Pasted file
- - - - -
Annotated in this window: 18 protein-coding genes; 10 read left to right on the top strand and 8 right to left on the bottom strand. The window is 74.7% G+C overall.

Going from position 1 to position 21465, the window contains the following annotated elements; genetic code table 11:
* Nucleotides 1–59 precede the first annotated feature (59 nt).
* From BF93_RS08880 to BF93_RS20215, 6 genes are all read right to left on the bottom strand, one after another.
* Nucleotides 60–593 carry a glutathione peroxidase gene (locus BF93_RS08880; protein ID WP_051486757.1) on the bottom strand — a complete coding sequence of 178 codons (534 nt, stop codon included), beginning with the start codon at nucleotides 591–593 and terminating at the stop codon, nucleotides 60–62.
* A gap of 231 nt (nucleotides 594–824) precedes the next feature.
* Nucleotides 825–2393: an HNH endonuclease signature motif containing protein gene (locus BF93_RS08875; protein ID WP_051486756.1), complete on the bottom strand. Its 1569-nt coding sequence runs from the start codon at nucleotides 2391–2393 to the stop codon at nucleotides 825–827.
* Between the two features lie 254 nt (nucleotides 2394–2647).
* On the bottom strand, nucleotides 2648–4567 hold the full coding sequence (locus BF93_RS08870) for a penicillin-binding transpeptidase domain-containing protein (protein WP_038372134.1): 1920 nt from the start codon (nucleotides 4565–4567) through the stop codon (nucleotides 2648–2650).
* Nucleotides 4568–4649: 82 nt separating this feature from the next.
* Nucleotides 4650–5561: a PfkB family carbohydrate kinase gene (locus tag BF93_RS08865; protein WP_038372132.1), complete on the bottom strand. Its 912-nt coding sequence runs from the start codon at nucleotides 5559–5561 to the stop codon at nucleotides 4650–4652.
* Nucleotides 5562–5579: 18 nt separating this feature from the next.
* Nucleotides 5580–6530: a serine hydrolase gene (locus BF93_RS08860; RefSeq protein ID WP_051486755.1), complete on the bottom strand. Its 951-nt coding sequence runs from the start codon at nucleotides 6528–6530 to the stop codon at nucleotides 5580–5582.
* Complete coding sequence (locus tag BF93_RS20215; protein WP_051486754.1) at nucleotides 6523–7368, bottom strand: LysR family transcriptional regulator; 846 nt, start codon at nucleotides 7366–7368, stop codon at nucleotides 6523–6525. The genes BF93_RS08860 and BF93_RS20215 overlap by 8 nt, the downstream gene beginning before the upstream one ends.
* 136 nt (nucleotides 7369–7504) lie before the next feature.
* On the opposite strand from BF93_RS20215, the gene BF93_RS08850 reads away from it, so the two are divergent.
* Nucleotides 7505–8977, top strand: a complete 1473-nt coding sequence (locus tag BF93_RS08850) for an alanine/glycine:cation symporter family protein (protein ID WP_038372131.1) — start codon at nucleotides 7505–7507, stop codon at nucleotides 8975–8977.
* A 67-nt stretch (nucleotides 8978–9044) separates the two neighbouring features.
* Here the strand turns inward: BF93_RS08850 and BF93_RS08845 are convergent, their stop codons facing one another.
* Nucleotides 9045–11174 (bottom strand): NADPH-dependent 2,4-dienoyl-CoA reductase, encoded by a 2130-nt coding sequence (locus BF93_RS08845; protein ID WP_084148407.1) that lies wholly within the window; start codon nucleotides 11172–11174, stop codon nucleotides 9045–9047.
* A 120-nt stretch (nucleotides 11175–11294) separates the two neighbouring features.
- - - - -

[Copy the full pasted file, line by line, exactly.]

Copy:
Annotated in this window: 18 protein-coding genes; 10 read left to right on the top strand and 8 right to left on the bottom strand. The window is 74.7% G+C overall.

Going from position 1 to position 21465, the window contains the following annotated elements; genetic code table 11:
* Nucleotides 1–59 precede the first annotated feature (59 nt).
* From BF93_RS08880 to BF93_RS20215, 6 genes are all read right to left on the bottom strand, one after another.
* Nucleotides 60–593 carry a glutathione peroxidase gene (locus BF93_RS08880; protein ID WP_051486757.1) on the bottom strand — a complete coding sequence of 178 codons (534 nt, stop codon included), beginning with the start codon at nucleotides 591–593 and terminating at the stop codon, nucleotides 60–62.
* A gap of 231 nt (nucleotides 594–824) precedes the next feature.
* Nucleotides 825–2393: an HNH endonuclease signature motif containing protein gene (locus BF93_RS08875; protein ID WP_051486756.1), complete on the bottom strand. Its 1569-nt coding sequence runs from the start codon at nucleotides 2391–2393 to the stop codon at nucleotides 825–827.
* Between the two features lie 254 nt (nucleotides 2394–2647).
* On the bottom strand, nucleotides 2648–4567 hold the full coding sequence (locus BF93_RS08870) for a penicillin-binding transpeptidase domain-containing protein (protein WP_038372134.1): 1920 nt from the start codon (nucleotides 4565–4567) through the stop codon (nucleotides 2648–2650).
* Nucleotides 4568–4649: 82 nt separating this feature from the next.
* Nucleotides 4650–5561: a PfkB family carbohydrate kinase gene (locus tag BF93_RS08865; protein WP_038372132.1), complete on the bottom strand. Its 912-nt coding sequence runs from the start codon at nucleotides 5559–5561 to the stop codon at nucleotides 4650–4652.
* Nucleotides 5562–5579: 18 nt separating this feature from the next.
* Nucleotides 5580–6530: a serine hydrolase gene (locus BF93_RS08860; RefSeq protein ID WP_051486755.1), complete on the bottom strand. Its 951-nt coding sequence runs from the start codon at nucleotides 6528–6530 to the stop codon at nucleotides 5580–5582.
* Complete coding sequence (locus tag BF93_RS20215; protein WP_051486754.1) at nucleotides 6523–7368, bottom strand: LysR family transcriptional regulator; 846 nt, start codon at nucleotides 7366–7368, stop codon at nucleotides 6523–6525. The genes BF93_RS08860 and BF93_RS20215 overlap by 8 nt, the downstream gene beginning before the upstream one ends.
* 136 nt (nucleotides 7369–7504) lie before the next feature.
* On the opposite strand from BF93_RS20215, the gene BF93_RS08850 reads away from it, so the two are divergent.
* Nucleotides 7505–8977, top strand: a complete 1473-nt coding sequence (locus tag BF93_RS08850) for an alanine/glycine:cation symporter family protein (protein ID WP_038372131.1) — start codon at nucleotides 7505–7507, stop codon at nucleotides 8975–8977.
* A 67-nt stretch (nucleotides 8978–9044) separates the two neighbouring features.
* Here the strand turns inward: BF93_RS08850 and BF93_RS08845 are convergent, their stop codons facing one another.
* Nucleotides 9045–11174 (bottom strand): NADPH-dependent 2,4-dienoyl-CoA reductase, encoded by a 2130-nt coding sequence (locus BF93_RS08845; protein ID WP_084148407.1) that lies wholly within the window; start codon nucleotides 11172–11174, stop codon nucleotides 9045–9047.
* A 120-nt stretch (nucleotides 11175–11294) separates the two neighbouring features.